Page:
Gay Calif. Inmates Restricted from Drug Rehab Program
Michael Lamar Salomonson, 46, of Palm Springs, Calif., claims that he has been denied access to a prestigious drug rehabilitation program because he is gay, the Los Angeles Times reported in a Jan. 11 article.
The Riverside County Sheriff’s Department refuses to allow gay jail inmates into the program because of a policy that rejects inmates who are in protective custody. Openly gay inmates, like Salomonson, are put into protective custody and are removed from the other prisoners.
Salomonson is a chronic meth user and was arrested and charged last December for burglarizing a home in Palm Springs. During his appeal negotiations, Salomonson’s attorney and the Riverside County district attorney’s office came to the decision that Salomonson would attend the 180-day Residential Substance Abuse Program instead of serving a two-year jail sentence.
"It’s a wonderful program, but they won’t let him in," said Roger Tansey, the public defender representing Salomonson. "I think it’s just easier for the jail to run it this way, but you can’t legally discriminate just because it’s easier for you."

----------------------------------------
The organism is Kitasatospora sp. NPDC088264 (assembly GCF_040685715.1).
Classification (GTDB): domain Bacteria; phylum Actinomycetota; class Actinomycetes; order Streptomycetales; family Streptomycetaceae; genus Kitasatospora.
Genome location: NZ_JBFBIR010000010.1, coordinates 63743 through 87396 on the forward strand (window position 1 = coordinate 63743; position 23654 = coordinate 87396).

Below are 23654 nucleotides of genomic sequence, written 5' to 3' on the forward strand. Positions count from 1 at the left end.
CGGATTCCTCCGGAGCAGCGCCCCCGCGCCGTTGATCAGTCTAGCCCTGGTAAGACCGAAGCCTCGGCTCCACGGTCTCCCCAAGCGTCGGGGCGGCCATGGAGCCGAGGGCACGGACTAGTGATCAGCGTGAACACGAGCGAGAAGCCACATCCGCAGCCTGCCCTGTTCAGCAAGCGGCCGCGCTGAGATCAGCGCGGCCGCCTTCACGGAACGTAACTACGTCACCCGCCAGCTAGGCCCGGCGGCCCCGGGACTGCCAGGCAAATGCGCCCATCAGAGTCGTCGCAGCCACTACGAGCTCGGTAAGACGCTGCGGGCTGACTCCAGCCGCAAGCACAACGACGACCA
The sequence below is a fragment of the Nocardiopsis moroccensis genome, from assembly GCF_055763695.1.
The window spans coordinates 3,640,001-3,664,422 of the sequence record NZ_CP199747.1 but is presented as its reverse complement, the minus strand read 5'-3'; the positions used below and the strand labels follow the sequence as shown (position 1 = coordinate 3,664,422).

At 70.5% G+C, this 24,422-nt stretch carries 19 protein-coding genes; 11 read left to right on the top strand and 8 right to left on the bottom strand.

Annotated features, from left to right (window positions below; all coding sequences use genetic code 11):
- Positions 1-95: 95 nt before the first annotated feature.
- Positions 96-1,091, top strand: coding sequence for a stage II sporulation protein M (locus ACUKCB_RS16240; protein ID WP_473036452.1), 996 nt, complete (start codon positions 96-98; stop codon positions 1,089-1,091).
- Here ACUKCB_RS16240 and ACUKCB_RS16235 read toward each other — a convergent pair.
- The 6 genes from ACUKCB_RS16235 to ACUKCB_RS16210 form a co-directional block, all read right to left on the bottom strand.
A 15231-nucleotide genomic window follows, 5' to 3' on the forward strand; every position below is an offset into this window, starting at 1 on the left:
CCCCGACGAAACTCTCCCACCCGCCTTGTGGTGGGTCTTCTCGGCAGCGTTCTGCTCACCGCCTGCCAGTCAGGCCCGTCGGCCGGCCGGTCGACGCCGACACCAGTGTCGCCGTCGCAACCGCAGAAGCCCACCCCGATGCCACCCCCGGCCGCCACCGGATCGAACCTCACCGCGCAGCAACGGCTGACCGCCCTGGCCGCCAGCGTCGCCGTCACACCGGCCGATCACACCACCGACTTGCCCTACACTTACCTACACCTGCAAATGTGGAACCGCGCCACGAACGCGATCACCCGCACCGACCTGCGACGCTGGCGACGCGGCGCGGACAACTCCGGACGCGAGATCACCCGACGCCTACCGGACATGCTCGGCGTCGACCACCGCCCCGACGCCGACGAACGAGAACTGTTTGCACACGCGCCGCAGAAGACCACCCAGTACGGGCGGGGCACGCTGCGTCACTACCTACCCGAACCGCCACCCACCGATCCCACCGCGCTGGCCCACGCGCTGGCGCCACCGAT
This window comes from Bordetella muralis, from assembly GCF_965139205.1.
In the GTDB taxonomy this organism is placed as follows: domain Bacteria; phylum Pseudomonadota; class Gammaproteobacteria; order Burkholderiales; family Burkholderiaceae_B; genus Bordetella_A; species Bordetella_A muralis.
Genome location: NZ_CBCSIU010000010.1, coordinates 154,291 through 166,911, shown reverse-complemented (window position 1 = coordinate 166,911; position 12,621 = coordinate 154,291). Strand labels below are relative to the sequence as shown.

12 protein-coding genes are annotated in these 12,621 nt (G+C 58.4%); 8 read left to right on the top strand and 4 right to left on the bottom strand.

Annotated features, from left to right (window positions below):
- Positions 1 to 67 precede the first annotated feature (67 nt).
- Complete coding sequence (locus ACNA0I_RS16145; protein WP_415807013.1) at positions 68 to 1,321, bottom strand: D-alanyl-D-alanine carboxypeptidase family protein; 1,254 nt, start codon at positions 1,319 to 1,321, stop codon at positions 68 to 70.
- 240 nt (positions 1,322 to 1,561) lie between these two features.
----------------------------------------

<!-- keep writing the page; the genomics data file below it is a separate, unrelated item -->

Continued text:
Tansey agrees that those gay inmates should be separated from other prisoners but says that the Sheriff’s Department needs to change the policy to accept inmates in protective custody.
Tansey recently filed a motion in the Riverside County Superior Court in order to get the Sheriff’s Department to accept gays into the rehab.
Additionally, it seems as though the Sheriff’s Department has ignored the state’s Proposition 36, or the Substance Abuse and Crime Prevention Act. The initiative statue allows individuals who are convicted of non-violent drug possession crimes to receive a probationary sentence instead of being jailed. The defendants, however, must complete a drug treatment program. If they fail to finish the program or violate their terms then they risk their probation and can be put in jail.
Jerry Gutierrez, the sheriff’s chief deputy, says that the reason why protected inmates aren’t allowed in the program is because prisoners must live together for an period of six months.
Inmates who have a medical disability, have been a victims of jail assaults or have been convicted of sexually assaulting minors are also placed in protective custody. Gutierrez says that mixing these prisoners with ones from the general population "could create a volatile situation."
"Our goal is to treat everyone who needs to be treated in our program, but there’s only so much that can go around,’ said Gutierrez said. "We only have so many resources.’’
He also adds that if there are enough inmates in protective custody to qualify entering the rehab, the department will consider expanding the program.